Christmas and Swiss Army Knives

For me Christmas and Swiss Army knives are inextricably linked.

When I was around 9 I received a number of Christmas presents that either didn’t fit or were from that one aunt that “labored under the impression that I was not only perpetually 4 years old but also a girl”. With the return money from those presents to spend I got permission to buy my first knife.

I went downtown Holland to Superior Sports - a local sporting goods store. I remember being enchanted with the Swiss Army knives in the locked, lit and rotating wooden display case. I (of course) lusted for the biggest one - with seemingly the entire contents of my dad’s tool chest within its red handles.

I couldn’t afford that one, so choose a smaller knife with enough budget left over for a leather carrying case and “M. Boyink” engraved on the biggest blade (I wasn’t sure if my whole name would fit). I owned that knife until just a couple of years ago when, once again in the position of having a sum of money for Christmas I bought the bigger knife I couldn’t afford as a 9 year old. I gave the old knife to Harrison and had his name added to the engraving (his middle name being Michael).

In our traveling lifestyle I carry - and use- my Swiss Army knife almost daily. I still love the feel of it in my hand - and the fact that in this world of planned obsolescence I could interchange parts between the new knife and the 30+ year old one if I needed too.

I was given some money for Christmas again this year. In looking around at my needs it’s been tough to come up with any one “thing” to buy myself. But my trusty knife needs some love - the belt pouch is worn looking, the pen is out of ink, the scissors spring is missing, and I broke one of the driver bits. So with my Christmas money this year I’m dressing up the newer knife with a new belt pouch and tuning it up with some replacement parts.

Merry Christmas to you - I hope you found your version of a Swiss Army Knife under your tree.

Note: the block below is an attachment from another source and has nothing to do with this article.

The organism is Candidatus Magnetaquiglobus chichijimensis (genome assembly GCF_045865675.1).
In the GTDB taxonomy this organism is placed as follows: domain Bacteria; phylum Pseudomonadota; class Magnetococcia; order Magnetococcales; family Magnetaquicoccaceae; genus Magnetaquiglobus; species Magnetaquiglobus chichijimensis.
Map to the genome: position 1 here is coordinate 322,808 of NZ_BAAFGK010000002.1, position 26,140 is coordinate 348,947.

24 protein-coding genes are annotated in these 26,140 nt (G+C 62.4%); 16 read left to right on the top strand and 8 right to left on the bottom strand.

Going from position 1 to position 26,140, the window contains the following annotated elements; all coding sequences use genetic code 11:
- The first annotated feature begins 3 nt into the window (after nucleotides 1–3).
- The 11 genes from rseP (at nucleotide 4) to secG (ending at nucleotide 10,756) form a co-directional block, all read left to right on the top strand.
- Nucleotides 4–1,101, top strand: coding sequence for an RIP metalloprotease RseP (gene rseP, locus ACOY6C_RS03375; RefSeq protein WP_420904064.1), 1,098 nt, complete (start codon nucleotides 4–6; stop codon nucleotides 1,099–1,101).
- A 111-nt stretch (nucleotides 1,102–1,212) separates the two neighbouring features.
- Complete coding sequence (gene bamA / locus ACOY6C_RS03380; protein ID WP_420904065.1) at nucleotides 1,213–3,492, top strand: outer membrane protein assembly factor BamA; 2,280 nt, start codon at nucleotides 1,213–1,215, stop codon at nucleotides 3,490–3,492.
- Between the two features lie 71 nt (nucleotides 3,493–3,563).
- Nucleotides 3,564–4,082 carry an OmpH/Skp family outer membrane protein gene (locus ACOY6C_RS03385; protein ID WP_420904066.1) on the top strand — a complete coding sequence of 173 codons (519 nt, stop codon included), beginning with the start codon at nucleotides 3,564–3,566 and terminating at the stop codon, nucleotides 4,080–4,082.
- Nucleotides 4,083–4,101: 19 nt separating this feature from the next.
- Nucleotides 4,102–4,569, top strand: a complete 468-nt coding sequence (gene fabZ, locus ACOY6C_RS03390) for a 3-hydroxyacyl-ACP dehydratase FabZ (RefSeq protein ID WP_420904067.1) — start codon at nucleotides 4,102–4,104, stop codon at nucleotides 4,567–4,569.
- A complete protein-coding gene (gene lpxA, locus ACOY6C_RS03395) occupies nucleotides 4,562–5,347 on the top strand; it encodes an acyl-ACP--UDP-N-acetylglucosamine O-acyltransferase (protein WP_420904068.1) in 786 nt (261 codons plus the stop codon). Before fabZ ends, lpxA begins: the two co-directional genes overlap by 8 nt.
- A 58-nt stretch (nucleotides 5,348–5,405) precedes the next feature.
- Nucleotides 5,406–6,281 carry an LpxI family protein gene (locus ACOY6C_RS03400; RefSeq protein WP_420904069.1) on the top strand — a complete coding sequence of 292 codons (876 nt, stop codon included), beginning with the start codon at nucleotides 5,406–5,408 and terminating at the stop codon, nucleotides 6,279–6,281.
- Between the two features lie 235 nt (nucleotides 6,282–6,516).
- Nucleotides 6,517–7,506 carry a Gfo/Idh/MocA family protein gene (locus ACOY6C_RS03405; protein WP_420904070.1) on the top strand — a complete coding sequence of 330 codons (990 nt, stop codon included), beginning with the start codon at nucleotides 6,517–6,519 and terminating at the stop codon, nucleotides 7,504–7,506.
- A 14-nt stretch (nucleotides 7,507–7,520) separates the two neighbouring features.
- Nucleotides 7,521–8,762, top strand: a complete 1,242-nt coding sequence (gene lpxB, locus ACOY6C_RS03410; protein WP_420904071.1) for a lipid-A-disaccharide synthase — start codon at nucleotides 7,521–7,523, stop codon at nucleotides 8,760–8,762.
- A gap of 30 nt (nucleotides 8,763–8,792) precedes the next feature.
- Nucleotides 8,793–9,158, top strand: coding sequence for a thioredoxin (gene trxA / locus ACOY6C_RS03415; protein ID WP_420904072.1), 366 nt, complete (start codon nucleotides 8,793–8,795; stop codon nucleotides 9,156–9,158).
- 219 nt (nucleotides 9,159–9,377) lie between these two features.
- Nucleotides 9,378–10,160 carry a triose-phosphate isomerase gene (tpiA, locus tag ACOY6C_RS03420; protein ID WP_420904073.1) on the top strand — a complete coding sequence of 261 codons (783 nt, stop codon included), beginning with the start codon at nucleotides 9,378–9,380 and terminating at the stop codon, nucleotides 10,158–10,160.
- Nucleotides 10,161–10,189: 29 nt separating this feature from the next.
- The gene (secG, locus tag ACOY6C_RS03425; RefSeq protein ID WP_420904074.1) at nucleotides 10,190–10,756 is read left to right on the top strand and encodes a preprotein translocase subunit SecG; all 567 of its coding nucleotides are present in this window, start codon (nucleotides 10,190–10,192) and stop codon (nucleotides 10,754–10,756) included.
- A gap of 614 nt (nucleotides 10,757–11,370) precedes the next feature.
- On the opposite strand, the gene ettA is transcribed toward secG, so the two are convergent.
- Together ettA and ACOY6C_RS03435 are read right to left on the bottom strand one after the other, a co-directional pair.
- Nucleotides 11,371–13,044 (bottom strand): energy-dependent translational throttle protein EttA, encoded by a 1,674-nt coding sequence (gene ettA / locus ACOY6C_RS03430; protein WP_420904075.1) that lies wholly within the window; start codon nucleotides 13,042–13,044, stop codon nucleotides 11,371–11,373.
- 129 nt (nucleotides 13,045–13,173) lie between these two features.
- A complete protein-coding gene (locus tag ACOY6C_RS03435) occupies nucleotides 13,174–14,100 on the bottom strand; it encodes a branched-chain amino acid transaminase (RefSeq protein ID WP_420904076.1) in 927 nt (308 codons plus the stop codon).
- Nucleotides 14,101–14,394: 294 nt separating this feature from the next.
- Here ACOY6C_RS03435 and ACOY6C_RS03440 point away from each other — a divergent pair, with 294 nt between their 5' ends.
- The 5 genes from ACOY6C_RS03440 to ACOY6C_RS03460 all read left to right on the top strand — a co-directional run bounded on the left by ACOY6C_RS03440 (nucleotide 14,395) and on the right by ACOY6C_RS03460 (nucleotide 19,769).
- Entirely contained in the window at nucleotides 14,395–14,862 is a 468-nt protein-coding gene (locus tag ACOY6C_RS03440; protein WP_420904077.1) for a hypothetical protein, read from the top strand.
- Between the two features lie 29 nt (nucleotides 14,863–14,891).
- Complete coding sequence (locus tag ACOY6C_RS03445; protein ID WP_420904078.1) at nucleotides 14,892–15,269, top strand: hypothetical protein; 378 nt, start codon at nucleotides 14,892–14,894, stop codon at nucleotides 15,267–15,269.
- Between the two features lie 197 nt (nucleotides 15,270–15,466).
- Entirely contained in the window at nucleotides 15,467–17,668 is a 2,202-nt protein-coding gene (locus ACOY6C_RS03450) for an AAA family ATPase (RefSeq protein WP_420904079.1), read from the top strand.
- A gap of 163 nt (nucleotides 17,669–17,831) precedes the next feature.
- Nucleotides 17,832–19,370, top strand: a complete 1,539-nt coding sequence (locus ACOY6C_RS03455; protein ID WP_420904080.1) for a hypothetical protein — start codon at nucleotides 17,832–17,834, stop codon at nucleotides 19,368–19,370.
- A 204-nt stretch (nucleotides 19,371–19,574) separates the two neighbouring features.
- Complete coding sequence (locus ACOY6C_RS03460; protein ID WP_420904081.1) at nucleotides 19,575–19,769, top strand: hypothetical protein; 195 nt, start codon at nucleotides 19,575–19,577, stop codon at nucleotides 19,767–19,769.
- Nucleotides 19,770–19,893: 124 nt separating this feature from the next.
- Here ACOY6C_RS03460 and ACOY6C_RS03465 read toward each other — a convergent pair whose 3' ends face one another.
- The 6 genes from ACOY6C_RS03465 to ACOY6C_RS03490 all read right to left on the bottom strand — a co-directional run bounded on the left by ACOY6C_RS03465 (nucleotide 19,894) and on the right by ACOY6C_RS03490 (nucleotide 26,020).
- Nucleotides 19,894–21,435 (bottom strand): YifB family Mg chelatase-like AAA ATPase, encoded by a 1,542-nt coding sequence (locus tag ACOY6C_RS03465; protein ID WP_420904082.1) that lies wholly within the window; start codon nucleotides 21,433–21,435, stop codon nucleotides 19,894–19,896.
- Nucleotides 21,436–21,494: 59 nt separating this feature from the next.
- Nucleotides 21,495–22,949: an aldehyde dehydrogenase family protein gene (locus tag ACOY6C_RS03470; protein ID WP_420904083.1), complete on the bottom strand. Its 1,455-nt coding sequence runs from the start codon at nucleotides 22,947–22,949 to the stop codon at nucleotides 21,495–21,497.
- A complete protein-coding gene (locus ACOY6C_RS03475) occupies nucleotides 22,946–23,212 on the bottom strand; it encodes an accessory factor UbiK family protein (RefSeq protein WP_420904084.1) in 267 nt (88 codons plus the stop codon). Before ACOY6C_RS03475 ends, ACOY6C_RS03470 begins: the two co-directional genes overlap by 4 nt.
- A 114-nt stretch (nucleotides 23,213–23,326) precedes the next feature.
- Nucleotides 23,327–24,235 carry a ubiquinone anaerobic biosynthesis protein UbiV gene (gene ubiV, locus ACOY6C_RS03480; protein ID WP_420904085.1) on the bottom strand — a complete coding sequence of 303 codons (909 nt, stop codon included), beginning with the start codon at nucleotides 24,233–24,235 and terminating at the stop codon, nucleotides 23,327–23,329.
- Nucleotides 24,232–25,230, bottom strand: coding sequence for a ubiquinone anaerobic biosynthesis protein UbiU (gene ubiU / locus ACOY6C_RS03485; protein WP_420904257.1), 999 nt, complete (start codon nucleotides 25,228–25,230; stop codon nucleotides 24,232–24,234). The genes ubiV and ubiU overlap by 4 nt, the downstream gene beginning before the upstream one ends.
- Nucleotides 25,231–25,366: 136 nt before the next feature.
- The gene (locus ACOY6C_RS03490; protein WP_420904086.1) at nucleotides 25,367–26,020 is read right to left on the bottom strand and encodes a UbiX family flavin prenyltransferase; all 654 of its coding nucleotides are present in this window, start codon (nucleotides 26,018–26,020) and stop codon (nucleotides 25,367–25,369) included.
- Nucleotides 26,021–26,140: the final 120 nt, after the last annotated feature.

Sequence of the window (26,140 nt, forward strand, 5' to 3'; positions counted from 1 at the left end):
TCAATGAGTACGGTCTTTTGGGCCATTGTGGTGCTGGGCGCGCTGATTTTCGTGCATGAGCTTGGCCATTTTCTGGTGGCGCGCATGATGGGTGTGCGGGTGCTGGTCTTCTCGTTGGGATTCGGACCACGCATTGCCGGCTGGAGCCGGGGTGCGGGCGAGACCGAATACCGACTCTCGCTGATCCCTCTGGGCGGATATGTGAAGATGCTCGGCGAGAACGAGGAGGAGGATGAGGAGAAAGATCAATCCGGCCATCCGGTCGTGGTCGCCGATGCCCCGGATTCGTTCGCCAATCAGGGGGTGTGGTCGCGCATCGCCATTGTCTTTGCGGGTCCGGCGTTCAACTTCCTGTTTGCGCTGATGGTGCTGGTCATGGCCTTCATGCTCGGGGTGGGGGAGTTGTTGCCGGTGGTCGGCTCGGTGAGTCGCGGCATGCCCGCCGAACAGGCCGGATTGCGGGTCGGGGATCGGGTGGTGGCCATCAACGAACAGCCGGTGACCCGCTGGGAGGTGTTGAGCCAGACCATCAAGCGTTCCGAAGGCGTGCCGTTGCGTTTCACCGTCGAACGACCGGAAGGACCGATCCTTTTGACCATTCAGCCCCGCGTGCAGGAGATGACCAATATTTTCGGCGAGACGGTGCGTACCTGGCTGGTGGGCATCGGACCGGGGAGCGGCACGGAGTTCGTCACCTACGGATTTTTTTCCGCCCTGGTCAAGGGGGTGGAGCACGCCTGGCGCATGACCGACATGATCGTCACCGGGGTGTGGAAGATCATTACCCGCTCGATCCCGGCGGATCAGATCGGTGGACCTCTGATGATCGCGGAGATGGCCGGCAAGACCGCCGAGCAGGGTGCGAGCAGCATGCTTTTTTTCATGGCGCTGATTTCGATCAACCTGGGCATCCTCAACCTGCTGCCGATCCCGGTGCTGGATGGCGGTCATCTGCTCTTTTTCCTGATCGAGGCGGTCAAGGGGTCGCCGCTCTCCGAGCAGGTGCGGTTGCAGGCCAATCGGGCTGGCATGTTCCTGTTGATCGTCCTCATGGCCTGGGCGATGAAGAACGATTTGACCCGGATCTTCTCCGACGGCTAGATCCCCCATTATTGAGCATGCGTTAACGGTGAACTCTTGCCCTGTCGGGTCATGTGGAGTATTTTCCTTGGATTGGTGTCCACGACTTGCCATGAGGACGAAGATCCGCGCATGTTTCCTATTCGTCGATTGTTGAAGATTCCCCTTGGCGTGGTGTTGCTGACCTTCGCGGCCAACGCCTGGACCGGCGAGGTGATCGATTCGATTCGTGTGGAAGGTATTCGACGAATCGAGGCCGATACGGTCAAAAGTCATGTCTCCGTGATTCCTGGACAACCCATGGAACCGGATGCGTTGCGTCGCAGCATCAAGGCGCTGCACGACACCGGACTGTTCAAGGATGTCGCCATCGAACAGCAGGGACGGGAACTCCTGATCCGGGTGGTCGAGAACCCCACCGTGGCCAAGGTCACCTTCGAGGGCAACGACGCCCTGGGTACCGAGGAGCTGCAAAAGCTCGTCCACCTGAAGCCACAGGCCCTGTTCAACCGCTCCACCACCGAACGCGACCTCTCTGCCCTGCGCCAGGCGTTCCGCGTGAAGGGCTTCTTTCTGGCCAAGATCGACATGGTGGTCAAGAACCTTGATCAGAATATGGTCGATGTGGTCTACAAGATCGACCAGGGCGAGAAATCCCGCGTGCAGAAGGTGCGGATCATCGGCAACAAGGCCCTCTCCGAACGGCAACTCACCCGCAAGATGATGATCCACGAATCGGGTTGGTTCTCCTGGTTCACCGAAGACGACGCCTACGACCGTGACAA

So compact for what it contains.

So compact for what it contains.

This is the Cybertool 41 model.

This is the Cybertool 41 model.

30+ years age difference between these knives.

30+ years age difference between these knives.

2 Comments Christmas and Swiss Army Knives

  1. Picture of JenniJenniDecember 27, 2013

    Just don’t forget to leave it at home when visiting Washington DC.

  2. Picture of BoyinkBoyinkDecember 31, 2013

    I should add (for posterity, and maybe for the NSA), that what Jenni is referencing is me forgetting that Washington DC isn’t exactly a “knife friendly” city.

    I wore the knife into the city out of habit.

    The odd thing was how varying the security was. Some places had no issue. Others they only seemed perturbed that I forgot I had it and they had to discover it (after that it was fine).

    But the Air & Space museum would not allow it in. I forget the guards exact words, but it was something along the lines of “you can’t enter with that knife. Without the knife you could enter” - effectively telling me to go hide it somewhere outside the museum.

    So there I was, in the Nation’s Capital surreptitiously and covertly walking around the front of a national property, trying to hide a small object in the landscaping without being seen.

    I’m sure the 6 security guys watching me on the big-screen in the main office were busting a gut at my middle-age white-boy James Bond impression, looking at my phone with one hand while reaching behind me to place the knife in a planter and cover it with some leaves.

    But the knife was still there when I went back.

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